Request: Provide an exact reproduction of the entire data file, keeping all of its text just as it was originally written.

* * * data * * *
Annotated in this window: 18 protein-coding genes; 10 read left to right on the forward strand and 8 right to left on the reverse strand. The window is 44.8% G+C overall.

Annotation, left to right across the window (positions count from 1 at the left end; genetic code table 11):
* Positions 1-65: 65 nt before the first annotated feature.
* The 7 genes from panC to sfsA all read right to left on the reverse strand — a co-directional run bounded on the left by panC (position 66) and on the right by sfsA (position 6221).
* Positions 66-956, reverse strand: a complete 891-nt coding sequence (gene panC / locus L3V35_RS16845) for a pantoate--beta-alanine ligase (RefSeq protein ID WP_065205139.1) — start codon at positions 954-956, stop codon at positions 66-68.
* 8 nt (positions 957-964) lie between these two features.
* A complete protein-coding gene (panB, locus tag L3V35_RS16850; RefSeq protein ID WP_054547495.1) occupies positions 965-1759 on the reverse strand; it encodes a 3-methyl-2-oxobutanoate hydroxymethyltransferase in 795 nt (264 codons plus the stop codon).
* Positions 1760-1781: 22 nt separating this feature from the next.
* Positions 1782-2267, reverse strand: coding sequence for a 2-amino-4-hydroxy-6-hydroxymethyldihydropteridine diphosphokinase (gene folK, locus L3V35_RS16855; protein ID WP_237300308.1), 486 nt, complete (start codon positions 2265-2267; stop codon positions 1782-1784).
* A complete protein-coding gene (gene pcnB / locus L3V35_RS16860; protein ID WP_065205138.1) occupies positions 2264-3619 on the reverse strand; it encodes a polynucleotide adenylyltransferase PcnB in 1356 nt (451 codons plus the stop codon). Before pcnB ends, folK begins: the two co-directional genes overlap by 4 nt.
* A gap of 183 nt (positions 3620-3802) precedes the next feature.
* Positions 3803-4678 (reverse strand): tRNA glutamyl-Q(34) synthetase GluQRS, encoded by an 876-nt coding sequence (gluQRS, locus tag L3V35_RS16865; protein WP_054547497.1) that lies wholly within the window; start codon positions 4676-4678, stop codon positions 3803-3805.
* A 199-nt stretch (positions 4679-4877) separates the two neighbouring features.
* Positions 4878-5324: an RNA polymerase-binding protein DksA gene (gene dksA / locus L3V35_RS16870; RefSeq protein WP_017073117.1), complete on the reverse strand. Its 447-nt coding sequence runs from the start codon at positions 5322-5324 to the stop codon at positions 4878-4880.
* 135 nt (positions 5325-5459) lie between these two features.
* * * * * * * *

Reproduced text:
Annotated in this window: 18 protein-coding genes; 10 read left to right on the forward strand and 8 right to left on the reverse strand. The window is 44.8% G+C overall.

Annotation, left to right across the window (positions count from 1 at the left end; genetic code table 11):
* Positions 1-65: 65 nt before the first annotated feature.
* The 7 genes from panC to sfsA all read right to left on the reverse strand — a co-directional run bounded on the left by panC (position 66) and on the right by sfsA (position 6221).
* Positions 66-956, reverse strand: a complete 891-nt coding sequence (gene panC / locus L3V35_RS16845) for a pantoate--beta-alanine ligase (RefSeq protein ID WP_065205139.1) — start codon at positions 954-956, stop codon at positions 66-68.
* 8 nt (positions 957-964) lie between these two features.
* A complete protein-coding gene (panB, locus tag L3V35_RS16850; RefSeq protein ID WP_054547495.1) occupies positions 965-1759 on the reverse strand; it encodes a 3-methyl-2-oxobutanoate hydroxymethyltransferase in 795 nt (264 codons plus the stop codon).
* Positions 1760-1781: 22 nt separating this feature from the next.
* Positions 1782-2267, reverse strand: coding sequence for a 2-amino-4-hydroxy-6-hydroxymethyldihydropteridine diphosphokinase (gene folK, locus L3V35_RS16855; protein ID WP_237300308.1), 486 nt, complete (start codon positions 2265-2267; stop codon positions 1782-1784).
* A complete protein-coding gene (gene pcnB / locus L3V35_RS16860; protein ID WP_065205138.1) occupies positions 2264-3619 on the reverse strand; it encodes a polynucleotide adenylyltransferase PcnB in 1356 nt (451 codons plus the stop codon). Before pcnB ends, folK begins: the two co-directional genes overlap by 4 nt.
* A gap of 183 nt (positions 3620-3802) precedes the next feature.
* Positions 3803-4678 (reverse strand): tRNA glutamyl-Q(34) synthetase GluQRS, encoded by an 876-nt coding sequence (gluQRS, locus tag L3V35_RS16865; protein WP_054547497.1) that lies wholly within the window; start codon positions 4676-4678, stop codon positions 3803-3805.
* A 199-nt stretch (positions 4679-4877) separates the two neighbouring features.
* Positions 4878-5324: an RNA polymerase-binding protein DksA gene (gene dksA / locus L3V35_RS16870; RefSeq protein WP_017073117.1), complete on the reverse strand. Its 447-nt coding sequence runs from the start codon at positions 5322-5324 to the stop codon at positions 4878-4880.
* 135 nt (positions 5325-5459) lie between these two features.